Testing Your Practice Management Skills
At the first get-together after the conclusion of tax season, we frequently ask our colleagues the following questions:
- Were you satisfied with the revenues?
- Were you satisfied with your efficiency?
- How did your marketing efforts pan out?
- How many clients did you lose?
- How many clients did you gain?
- How do you measure your performance against industry and business norms?
- What can you do, or what can be changed, to improve the way that you operate your business?
How did you answer these questions? Most practitioners would say that the 2013 tax season was the worst ever. Congressional brinksmanship, along with last-minute tax changes, made it tough on the IRS and practitioners. The circumstances brought software companies to their knees and, in some cases, forced them out of business, further impacting the practitioner community.
Nevertheless, most practitioners made it through the season. Yet, after the conclusion of tax season, all tax practitioners should analyze their business performance while it’s still fresh in their minds. After all, how can you make improvements if you can’t measure your strengths and weaknesses?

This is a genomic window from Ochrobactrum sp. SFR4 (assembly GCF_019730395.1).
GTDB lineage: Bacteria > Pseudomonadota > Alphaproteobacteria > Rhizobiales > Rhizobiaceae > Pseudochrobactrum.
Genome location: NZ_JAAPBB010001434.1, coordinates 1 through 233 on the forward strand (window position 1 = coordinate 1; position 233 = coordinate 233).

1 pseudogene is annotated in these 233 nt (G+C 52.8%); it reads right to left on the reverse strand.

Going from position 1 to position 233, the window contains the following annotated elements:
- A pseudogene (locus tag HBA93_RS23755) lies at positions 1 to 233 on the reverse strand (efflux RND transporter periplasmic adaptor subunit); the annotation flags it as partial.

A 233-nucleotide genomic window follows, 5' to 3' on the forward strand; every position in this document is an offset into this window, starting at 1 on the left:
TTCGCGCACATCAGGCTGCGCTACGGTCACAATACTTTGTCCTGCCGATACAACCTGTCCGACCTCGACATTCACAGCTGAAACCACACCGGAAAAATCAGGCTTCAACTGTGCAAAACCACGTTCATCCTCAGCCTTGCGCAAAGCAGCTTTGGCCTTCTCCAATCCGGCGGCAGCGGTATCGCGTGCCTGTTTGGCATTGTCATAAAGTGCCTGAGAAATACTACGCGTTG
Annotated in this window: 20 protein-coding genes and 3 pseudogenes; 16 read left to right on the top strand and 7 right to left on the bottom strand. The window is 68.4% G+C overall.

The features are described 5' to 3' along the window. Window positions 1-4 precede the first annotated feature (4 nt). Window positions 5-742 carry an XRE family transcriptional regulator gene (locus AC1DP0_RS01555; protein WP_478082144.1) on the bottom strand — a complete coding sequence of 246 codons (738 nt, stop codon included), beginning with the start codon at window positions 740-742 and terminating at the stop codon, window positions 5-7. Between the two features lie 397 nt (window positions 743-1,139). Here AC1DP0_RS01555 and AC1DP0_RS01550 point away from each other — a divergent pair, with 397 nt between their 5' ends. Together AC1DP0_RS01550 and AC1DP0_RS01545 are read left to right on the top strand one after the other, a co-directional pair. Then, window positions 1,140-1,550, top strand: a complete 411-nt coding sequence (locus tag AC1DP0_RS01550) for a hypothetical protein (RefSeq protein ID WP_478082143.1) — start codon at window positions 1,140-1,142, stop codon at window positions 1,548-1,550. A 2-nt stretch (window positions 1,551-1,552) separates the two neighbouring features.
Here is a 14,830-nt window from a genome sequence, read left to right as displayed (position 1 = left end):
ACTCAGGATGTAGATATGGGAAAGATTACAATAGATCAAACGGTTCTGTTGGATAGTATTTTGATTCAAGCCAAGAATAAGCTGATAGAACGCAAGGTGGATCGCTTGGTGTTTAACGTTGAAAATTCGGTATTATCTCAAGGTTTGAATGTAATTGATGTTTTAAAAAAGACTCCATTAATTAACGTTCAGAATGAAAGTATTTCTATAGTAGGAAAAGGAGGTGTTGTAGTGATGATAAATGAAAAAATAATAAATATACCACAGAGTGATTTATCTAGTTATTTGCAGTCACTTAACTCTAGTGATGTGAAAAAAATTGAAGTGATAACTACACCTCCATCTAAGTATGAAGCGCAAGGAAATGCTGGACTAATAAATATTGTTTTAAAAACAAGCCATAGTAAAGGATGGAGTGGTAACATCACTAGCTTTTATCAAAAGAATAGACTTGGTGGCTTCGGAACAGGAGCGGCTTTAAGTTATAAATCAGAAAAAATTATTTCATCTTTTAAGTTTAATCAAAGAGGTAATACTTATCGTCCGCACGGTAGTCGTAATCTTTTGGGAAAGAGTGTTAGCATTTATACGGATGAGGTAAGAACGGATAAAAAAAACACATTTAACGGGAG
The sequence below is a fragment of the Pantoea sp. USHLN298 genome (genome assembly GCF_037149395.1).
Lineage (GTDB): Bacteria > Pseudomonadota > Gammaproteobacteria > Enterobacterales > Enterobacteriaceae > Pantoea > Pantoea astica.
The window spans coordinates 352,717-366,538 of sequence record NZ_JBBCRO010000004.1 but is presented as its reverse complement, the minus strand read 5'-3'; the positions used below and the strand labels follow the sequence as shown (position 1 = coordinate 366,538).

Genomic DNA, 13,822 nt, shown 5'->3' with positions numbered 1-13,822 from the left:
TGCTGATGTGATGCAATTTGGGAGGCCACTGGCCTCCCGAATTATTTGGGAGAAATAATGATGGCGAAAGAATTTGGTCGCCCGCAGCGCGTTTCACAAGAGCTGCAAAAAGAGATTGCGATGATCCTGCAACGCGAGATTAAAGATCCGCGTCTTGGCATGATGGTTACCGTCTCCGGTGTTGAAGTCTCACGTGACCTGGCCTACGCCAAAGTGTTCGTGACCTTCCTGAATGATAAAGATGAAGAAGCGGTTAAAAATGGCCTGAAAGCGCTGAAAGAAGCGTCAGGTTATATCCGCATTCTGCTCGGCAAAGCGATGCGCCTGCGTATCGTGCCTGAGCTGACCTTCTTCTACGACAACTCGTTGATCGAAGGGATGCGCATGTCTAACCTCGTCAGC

Practice Analysis - Most practitioners don't know where to start when it comes to performing this kind of self-analysis. There is little published information to help them to measure their performance. To aid you with this task, an analysis worksheet was prepared that pulls together key information about your practice and allows you to grade your performance. Click here to download the ClientWhys analysis worksheet.
Lee Reams Sr.
Lee T. Reams is the Chief Technical Officer of ClientWhys. He is also an Enrolled Agent having managed a 600-plus client tax practice. Educated as an engineer, with a Bachelor's Degree in Mechanical Engineering, Lee left his engineering career in 1975 to expand his part-time tax practice into a full-time career.